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Learn a New Tune the Dojo Way


When first looking at a new tune, how many of us get out our practice chanter, take a few deep breaths, and start plowing our way through the entire first part, or goodness knows, the entire tune? It’s a new tune, so it must be OK to sound a bit sloppy at first, right? Those embellishments will come around over time, I’m sure, after I’ve played the tune a few hundred times. And besides, I’m so good already that I don’t need to use a metronome! Unfortunately, these statements describe too many novice and intermediate level pipers. So, let’s take a look at a logical, proven, and reliable way to approach a new tune.

Trying to plow (yes, plow, not play) our way through a new tune is a setup for a bad outcome for many reasons. Bad outcomes include the following: 1) Trying to play the correct notes takes away from the more important focus on perfect rhythm, 2) embellishments are played incorrectly, 3) the cut/dot patterns fall are inaccurate, and 4) these mistakes and more are simply becoming embedded into muscle memory from the outset! Of course, trying to go through a new tune has many more pitfalls than those listed here, but there is a better way, as can be seen with the following link.

Regardless of the type of tune or its complexity, every tune can be approached in the same general way. At Dojo U, we call this the “tune building process”, in which we build up the tune from small pieces at first, and join those pieces to make bigger ones, and eventually put everything together.

An example of how one might take on a 2/4 march is shown in Figure 1, which represents only the first part of a great melodic tune, "Allan Dodd’s Farewell to Scotland".

Reading a new tune 1
Figure 1.

Play only what’s enclosed in the square, from the first down beat of the first bar, to the dotted E in the second bar, all of which accounts for three full down beats. Use a metronome set to a tempo that's slow enough that all of these notes and embellishments can be played correctly and on the beat. With a 2/4 march, in particular, it may be helpful to “double time” the metronome, say at 70 bpm, which will give a single time tempo of only 35bpm, but will allow the downbeat AND offbeat to be heard. Repeat the first bar 5-6 times, always with the metronome.

After you are comfortable with the first bar, play only the second bar, shown in Figure 2. Repeat the second bar 5-6 times, focus on playing exactly on the beat, and make sure to play each step of each embellishment.

Reading a new tune 2
Figure 2.
Reading a new tune full phrase
Figure 3.

Finally, put both bars together to make the tune’s first phrase, and play the phrase 5-6 times (Figure 3).

The next steps include playing bar 3 on its own, then bar 4 alone, then putting them together to make the second phrase. Lastly, put the two phrases together and now you can play the entire first line of the tune. Repeat this process for the second line of the tune, which for a march is easier because there is usually repeated material.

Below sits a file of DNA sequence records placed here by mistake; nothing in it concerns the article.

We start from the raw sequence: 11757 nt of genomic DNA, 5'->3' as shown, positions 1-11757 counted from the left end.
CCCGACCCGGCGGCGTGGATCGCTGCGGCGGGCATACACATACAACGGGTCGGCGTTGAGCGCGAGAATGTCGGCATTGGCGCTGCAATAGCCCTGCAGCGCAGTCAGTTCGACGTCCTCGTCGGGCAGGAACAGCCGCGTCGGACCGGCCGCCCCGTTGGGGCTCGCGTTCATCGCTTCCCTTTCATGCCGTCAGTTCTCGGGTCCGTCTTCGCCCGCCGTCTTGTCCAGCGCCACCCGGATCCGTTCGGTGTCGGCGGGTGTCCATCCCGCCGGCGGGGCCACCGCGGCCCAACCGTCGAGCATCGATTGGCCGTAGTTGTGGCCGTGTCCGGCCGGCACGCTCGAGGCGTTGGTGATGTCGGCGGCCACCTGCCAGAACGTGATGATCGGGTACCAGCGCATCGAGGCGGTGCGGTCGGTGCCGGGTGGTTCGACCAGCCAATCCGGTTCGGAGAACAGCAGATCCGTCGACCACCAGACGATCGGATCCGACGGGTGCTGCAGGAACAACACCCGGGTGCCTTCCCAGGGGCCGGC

In summary, by building from small pieces to larger ones, the tune building process helps to assure that the tune is learned correctly from the outset, the tune is memorized correctly, and the musicality of the tune will be maximized.

The tune building process has truly revolutionized the way this writer now approaches a tune. To get started with building your own repertoire using this process, you really should check out the free PDF worksheet here:

Take Action!

Download our free "Tune Building" worksheet - A fill-in-the-blanks document for you to build your own tune of choice, and start learning it twice as fast twice as well! Commit to this process, and watch your progress soar!

Click Here Now to Download Free PDF "Tune Building" Worksheet - Learn Tunes Twice as Fast and Twice as Well!


John Holcombe John began piping at the ripe old age of 55 years. Always liking the sound of the bagpipes, John grew up in Oklahoma, where he never had a chance early on to experience firsthand this amazing instrument. But after moving to Indianapolis, he had the great fortune in 2004 to begin lessons with Craig Waugh, and Open Grade piper originally from Manitoba, Canada. Through that outstanding instruction, along with annual attendance at Jack Lee’s Piping Hot Summer Drummer and being a founding and continuing premium member of Dojo University, John has continued through hard work and determination to advance his knowledge and technical skills. As a retired research physician, John now enjoys immersing himself in piping, and he is proud to have won several first place medals in Grade 4 competitions in EUSPBA-sanctioned events. John’s current goal is to achieve the Grade 3 level of competence.